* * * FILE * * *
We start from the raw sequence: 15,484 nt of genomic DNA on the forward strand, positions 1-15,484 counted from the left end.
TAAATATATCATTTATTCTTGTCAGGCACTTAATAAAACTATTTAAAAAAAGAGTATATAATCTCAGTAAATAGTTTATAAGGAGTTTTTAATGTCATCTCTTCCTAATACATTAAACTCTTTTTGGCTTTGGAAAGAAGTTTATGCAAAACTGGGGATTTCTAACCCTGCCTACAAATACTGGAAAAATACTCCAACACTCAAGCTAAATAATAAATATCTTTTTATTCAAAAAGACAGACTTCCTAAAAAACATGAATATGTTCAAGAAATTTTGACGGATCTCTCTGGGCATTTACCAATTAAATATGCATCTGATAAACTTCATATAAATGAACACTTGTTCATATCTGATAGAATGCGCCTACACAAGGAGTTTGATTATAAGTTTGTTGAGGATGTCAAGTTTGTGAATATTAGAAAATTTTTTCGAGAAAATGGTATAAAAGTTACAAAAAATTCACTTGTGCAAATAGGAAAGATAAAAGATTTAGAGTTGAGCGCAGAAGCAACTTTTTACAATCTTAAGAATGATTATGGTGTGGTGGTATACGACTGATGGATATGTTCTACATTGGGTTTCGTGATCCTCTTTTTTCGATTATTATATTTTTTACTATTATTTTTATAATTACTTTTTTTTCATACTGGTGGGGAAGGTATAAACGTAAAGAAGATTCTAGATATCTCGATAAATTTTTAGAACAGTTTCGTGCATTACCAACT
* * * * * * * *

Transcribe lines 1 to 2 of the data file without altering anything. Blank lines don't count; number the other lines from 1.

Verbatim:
We start from the raw sequence: 15,484 nt of genomic DNA on the forward strand, positions 1-15,484 counted from the left end.
TAAATATATCATTTATTCTTGTCAGGCACTTAATAAAACTATTTAAAAAAAGAGTATATAATCTCAGTAAATAGTTTATAAGGAGTTTTTAATGTCATCTCTTCCTAATACATTAAACTCTTTTTGGCTTTGGAAAGAAGTTTATGCAAAACTGGGGATTTCTAACCCTGCCTACAAATACTGGAAAAATACTCCAACACTCAAGCTAAATAATAAATATCTTTTTATTCAAAAAGACAGACTTCCTAAAAAACATGAATATGTTCAAGAAATTTTGACGGATCTCTCTGGGCATTTACCAATTAAATATGCATCTGATAAACTTCATATAAATGAACACTTGTTCATATCTGATAGAATGCGCCTACACAAGGAGTTTGATTATAAGTTTGTTGAGGATGTCAAGTTTGTGAATATTAGAAAATTTTTTCGAGAAAATGGTATAAAAGTTACAAAAAATTCACTTGTGCAAATAGGAAAGATAAAAGATTTAGAGTTGAGCGCAGAAGCAACTTTTTACAATCTTAAGAATGATTATGGTGTGGTGGTATACGACTGATGGATATGTTCTACATTGGGTTTCGTGATCCTCTTTTTTCGATTATTATATTTTTTACTATTATTTTTATAATTACTTTTTTTTCATACTGGTGGGGAAGGTATAAACGTAAAGAAGATTCTAGATATCTCGATAAATTTTTAGAACAGTTTCGTGCATTACCAACT